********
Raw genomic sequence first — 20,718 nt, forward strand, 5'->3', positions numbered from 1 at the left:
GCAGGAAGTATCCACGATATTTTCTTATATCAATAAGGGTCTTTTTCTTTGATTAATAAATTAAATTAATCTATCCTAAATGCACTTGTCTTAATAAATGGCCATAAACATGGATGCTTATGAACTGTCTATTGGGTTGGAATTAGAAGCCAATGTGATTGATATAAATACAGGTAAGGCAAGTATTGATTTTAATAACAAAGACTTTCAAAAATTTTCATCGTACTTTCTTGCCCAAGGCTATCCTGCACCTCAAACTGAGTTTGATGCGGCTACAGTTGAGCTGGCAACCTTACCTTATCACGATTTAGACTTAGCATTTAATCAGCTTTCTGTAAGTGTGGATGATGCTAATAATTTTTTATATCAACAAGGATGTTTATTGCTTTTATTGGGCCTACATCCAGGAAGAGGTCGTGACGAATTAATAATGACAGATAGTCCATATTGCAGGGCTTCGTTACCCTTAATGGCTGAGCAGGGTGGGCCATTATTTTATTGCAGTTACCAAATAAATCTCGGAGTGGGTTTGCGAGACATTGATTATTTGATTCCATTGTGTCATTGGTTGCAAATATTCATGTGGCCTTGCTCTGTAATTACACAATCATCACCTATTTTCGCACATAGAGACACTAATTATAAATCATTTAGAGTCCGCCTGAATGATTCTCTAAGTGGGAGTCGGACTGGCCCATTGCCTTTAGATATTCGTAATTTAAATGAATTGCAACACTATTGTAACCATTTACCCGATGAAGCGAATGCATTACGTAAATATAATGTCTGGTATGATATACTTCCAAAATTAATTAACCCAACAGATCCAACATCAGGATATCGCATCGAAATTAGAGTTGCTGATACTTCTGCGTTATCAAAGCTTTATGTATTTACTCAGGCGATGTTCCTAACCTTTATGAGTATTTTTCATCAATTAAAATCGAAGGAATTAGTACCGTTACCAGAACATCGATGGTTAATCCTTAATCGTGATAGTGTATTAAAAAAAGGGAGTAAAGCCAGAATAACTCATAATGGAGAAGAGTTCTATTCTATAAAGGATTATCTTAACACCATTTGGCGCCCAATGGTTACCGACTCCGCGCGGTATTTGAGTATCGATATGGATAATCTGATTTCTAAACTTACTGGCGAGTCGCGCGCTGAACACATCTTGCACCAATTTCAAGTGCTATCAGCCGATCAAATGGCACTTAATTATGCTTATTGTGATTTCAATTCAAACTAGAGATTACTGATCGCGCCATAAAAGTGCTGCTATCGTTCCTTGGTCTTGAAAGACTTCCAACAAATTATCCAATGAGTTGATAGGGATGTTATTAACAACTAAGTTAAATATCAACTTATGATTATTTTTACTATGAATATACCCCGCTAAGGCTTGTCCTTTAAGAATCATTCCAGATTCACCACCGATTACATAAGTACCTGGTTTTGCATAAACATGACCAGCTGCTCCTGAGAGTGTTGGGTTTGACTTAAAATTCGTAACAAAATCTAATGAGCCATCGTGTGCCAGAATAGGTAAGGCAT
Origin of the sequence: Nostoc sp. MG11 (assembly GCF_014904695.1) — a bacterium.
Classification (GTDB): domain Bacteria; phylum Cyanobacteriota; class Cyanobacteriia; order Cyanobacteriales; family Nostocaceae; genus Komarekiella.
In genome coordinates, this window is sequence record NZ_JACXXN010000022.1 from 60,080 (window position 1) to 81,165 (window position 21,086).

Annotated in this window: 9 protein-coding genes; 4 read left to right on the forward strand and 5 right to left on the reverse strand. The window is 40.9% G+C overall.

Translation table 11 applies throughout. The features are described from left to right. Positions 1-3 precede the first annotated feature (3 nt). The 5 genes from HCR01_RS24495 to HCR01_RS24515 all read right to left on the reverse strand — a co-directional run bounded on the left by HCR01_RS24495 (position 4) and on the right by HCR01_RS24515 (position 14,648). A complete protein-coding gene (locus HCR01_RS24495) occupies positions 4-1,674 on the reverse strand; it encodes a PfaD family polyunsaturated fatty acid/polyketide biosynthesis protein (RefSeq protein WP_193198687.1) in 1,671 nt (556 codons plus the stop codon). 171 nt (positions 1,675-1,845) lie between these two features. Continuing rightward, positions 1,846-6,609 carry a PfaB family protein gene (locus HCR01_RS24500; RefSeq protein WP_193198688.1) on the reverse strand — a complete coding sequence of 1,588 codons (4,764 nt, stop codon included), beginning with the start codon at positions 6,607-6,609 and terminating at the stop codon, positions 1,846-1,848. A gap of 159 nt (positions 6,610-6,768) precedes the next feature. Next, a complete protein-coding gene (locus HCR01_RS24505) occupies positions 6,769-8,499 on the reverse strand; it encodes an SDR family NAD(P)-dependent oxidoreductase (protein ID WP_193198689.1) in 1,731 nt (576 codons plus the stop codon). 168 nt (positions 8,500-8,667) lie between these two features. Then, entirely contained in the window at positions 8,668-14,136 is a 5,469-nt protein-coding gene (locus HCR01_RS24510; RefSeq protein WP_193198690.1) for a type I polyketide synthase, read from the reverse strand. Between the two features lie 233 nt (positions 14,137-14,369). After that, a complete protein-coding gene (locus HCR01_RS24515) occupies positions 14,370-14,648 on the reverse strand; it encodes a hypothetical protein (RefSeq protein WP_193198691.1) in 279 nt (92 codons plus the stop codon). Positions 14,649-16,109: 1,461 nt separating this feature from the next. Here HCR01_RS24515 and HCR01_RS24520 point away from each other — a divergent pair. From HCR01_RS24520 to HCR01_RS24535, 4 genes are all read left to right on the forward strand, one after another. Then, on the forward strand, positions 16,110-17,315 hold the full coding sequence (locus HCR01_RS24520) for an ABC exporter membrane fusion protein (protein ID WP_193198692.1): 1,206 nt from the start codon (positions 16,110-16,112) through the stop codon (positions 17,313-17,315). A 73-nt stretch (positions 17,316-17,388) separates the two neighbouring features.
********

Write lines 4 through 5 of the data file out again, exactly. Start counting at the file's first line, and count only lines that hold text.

Classification (GTDB): domain Bacteria; phylum Cyanobacteriota; class Cyanobacteriia; order Cyanobacteriales; family Nostocaceae; genus Komarekiella.
In genome coordinates, this window is sequence record NZ_JACXXN010000022.1 from 60,080 (window position 1) to 81,165 (window position 21,086).